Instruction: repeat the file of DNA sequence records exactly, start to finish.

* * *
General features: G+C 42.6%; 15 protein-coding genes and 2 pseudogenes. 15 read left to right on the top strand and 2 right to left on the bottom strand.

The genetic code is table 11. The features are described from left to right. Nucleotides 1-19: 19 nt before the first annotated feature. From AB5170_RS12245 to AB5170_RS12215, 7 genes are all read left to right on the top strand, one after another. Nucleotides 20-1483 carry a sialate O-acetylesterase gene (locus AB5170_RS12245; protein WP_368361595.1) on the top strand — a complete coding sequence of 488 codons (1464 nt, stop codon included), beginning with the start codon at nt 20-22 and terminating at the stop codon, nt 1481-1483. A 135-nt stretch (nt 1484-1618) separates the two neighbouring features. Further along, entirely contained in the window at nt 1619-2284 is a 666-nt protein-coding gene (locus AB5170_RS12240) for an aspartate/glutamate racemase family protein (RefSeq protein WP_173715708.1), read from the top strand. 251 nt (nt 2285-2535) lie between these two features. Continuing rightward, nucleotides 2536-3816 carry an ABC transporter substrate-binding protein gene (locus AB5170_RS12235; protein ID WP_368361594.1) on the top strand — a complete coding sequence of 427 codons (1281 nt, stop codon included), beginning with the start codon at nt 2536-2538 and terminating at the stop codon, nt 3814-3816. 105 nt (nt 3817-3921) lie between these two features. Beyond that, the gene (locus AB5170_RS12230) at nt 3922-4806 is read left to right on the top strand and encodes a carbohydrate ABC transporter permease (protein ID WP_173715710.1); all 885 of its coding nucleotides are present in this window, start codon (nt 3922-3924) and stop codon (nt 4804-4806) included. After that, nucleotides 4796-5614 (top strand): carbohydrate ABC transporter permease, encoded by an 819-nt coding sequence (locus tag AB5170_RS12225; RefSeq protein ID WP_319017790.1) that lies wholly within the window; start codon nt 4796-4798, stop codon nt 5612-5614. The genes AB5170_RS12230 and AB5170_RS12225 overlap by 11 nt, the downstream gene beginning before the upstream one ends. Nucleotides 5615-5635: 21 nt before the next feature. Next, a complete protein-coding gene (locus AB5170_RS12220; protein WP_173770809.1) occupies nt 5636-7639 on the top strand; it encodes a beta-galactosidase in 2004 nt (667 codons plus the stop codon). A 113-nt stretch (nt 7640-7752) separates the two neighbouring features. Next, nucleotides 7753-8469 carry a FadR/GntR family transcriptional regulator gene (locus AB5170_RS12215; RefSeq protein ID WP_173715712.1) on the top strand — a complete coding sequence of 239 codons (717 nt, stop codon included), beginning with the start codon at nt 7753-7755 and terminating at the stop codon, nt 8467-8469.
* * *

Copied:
General features: G+C 42.6%; 15 protein-coding genes and 2 pseudogenes. 15 read left to right on the top strand and 2 right to left on the bottom strand.

The genetic code is table 11. The features are described from left to right. Nucleotides 1-19: 19 nt before the first annotated feature. From AB5170_RS12245 to AB5170_RS12215, 7 genes are all read left to right on the top strand, one after another. Nucleotides 20-1483 carry a sialate O-acetylesterase gene (locus AB5170_RS12245; protein WP_368361595.1) on the top strand — a complete coding sequence of 488 codons (1464 nt, stop codon included), beginning with the start codon at nt 20-22 and terminating at the stop codon, nt 1481-1483. A 135-nt stretch (nt 1484-1618) separates the two neighbouring features. Further along, entirely contained in the window at nt 1619-2284 is a 666-nt protein-coding gene (locus AB5170_RS12240) for an aspartate/glutamate racemase family protein (RefSeq protein WP_173715708.1), read from the top strand. 251 nt (nt 2285-2535) lie between these two features. Continuing rightward, nucleotides 2536-3816 carry an ABC transporter substrate-binding protein gene (locus AB5170_RS12235; protein ID WP_368361594.1) on the top strand — a complete coding sequence of 427 codons (1281 nt, stop codon included), beginning with the start codon at nt 2536-2538 and terminating at the stop codon, nt 3814-3816. 105 nt (nt 3817-3921) lie between these two features. Beyond that, the gene (locus AB5170_RS12230) at nt 3922-4806 is read left to right on the top strand and encodes a carbohydrate ABC transporter permease (protein ID WP_173715710.1); all 885 of its coding nucleotides are present in this window, start codon (nt 3922-3924) and stop codon (nt 4804-4806) included. After that, nucleotides 4796-5614 (top strand): carbohydrate ABC transporter permease, encoded by an 819-nt coding sequence (locus tag AB5170_RS12225; RefSeq protein ID WP_319017790.1) that lies wholly within the window; start codon nt 4796-4798, stop codon nt 5612-5614. The genes AB5170_RS12230 and AB5170_RS12225 overlap by 11 nt, the downstream gene beginning before the upstream one ends. Nucleotides 5615-5635: 21 nt before the next feature. Next, a complete protein-coding gene (locus AB5170_RS12220; protein WP_173770809.1) occupies nt 5636-7639 on the top strand; it encodes a beta-galactosidase in 2004 nt (667 codons plus the stop codon). A 113-nt stretch (nt 7640-7752) separates the two neighbouring features. Next, nucleotides 7753-8469 carry a FadR/GntR family transcriptional regulator gene (locus AB5170_RS12215; RefSeq protein ID WP_173715712.1) on the top strand — a complete coding sequence of 239 codons (717 nt, stop codon included), beginning with the start codon at nt 7753-7755 and terminating at the stop codon, nt 8467-8469.